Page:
Washington State Court Orders Legislature to Increase Ed Spending

The Washington State Supreme Court has lost its patience with the Legislature and is holding it in contempt. The reason is that a 2007 order to increase education spending enough to meet Legislature's own definition of of a basic education to Washington children has not been implemented, writes Joseph Sullivan of The Seattle Times.

No sanctions will take place until at least the close of the 2015 Legislative session, but the court made clear that the state constitution's requirements for educating Washington's students would be upheld.

"On the date following adjournment of the 2015 session, if the State has not complied with the court's order, the State shall file in the court a memorandum explaining why sanctions or other remedial measures should not be imposed," reads the order, which was signed by Chief Justice Barbara Madsen.

The landmark case is named after the parents who filed it, Stephanie and Matthew McCleary, and in 2012, the Supreme Court ruled in their favor. Attorney for the plaintiffs Tom Ahearne says he is optimistic that the Legislature will abide by the ruling. Rep. Chad Magendanz (R-Issaquah), a member of the House Education Committee, says he is glad the ruling was made as it will provide incentive for the lawmakers to "make it work".

"No one should be surprised, yet no one should minimize the court's order. I urged lawmakers to act this year and agreed with the court that we must do more to adequately fund education, which I believe is both a constitutional and moral obligation," said Gov. Jay Inslee.

"If we are to succeed now," he added, "we will need the help of everyone in Washington state, not just 147 lawmakers, as we rise to the challenge to avoid the court's pending sanctions."

The court in 2012 set a 2018 deadline to provide the adequate funding, which is estimated at between $3.5 billion and $7 billion over a two-year budget period. This money is for school bus transportation, reducing class sizes, daily operation costs, and supplies.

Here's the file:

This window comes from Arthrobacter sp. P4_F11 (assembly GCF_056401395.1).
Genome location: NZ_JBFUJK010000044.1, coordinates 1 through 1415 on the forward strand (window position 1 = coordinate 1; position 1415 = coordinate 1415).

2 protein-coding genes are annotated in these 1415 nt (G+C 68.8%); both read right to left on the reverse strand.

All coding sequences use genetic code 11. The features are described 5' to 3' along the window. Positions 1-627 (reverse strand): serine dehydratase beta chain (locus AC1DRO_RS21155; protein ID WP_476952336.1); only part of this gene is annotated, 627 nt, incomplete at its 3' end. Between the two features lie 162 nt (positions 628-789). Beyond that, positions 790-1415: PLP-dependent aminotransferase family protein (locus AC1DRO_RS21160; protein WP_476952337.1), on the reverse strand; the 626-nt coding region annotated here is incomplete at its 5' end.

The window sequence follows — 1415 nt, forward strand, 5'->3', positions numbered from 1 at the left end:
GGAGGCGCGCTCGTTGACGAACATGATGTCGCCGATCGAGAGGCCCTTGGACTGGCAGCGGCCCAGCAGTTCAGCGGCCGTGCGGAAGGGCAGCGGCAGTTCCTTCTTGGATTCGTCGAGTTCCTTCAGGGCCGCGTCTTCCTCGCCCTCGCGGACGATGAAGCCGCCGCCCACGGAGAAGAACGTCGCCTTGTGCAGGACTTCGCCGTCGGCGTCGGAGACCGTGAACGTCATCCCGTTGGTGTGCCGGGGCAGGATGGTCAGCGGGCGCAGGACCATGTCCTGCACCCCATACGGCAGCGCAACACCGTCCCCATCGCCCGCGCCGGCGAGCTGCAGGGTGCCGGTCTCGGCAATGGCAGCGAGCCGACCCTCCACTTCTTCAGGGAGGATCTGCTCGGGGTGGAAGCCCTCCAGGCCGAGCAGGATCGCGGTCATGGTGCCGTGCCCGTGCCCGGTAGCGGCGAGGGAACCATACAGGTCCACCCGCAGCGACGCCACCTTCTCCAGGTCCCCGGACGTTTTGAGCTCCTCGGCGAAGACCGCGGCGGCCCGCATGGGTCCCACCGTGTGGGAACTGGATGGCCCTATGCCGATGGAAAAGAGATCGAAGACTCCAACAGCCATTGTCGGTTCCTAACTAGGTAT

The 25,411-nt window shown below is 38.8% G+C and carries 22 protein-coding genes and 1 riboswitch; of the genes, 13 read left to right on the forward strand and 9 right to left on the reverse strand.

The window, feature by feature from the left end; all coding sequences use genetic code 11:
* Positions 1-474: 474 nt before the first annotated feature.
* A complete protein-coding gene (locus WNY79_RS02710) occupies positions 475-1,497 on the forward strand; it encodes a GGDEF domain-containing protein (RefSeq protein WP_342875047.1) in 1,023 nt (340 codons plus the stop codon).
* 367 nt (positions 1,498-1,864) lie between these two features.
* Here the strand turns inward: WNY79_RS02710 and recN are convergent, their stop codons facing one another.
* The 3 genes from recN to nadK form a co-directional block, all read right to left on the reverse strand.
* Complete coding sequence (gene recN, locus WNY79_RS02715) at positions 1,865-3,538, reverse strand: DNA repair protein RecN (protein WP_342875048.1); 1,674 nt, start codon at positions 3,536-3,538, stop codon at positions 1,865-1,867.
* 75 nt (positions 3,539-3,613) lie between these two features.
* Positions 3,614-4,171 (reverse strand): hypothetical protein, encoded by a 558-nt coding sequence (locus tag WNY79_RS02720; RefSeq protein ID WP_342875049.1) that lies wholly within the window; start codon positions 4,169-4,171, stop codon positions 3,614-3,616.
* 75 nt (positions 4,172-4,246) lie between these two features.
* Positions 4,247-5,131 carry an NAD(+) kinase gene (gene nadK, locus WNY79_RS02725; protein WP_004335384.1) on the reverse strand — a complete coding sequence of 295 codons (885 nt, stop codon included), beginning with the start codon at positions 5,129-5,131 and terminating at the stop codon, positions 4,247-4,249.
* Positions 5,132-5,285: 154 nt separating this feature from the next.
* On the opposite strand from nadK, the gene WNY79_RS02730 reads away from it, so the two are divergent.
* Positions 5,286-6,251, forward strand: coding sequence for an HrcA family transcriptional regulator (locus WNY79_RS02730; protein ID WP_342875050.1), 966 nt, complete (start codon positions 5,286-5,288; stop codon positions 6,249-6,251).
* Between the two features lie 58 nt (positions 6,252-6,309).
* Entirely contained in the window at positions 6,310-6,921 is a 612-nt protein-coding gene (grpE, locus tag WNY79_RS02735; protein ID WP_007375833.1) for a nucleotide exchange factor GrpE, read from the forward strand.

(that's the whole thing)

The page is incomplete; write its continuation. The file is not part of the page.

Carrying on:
Legislators did add some funding for the years 2013-2015, but the court said there were no indications that the lawmakers were moving quickly enough, nor did they have a complete plan for how they would meet the required 2018 deadline. An outline was expected in April of this year, but Legislators cold not come to agreement.

Possible sanctions include fines for the Legislature as a whole or for individual lawmakers; having the court take over and rewrite the state budget; or revoking tax exemptions, according to Donna Gordon Blankenship of the Associated Press.

Some reforms for Washington schools which are stalled for lack of funding are: all-day kindergarten in every school, more class hours for high school students to help them earn 24 credits for graduation, and a new model for school staffing and smaller class sizes.

The court included some suggestions to remedy the situation, such as blocking other spending; forcing the state to sell some of its properties; prohibiting all education funding because the system is unfair, writes Josh Eidelson of Bloomberg Businessweek. The last step would be closing Washington schools until the legislature is in compliance with the constitution.

The state's five living governors along with Gov. Inslee asked the justices to exercise restraint and said their micromanaging could lead to a dangerous situation. Education activists say that this impasse is necessary in order for Washington's students to have an adequate education.

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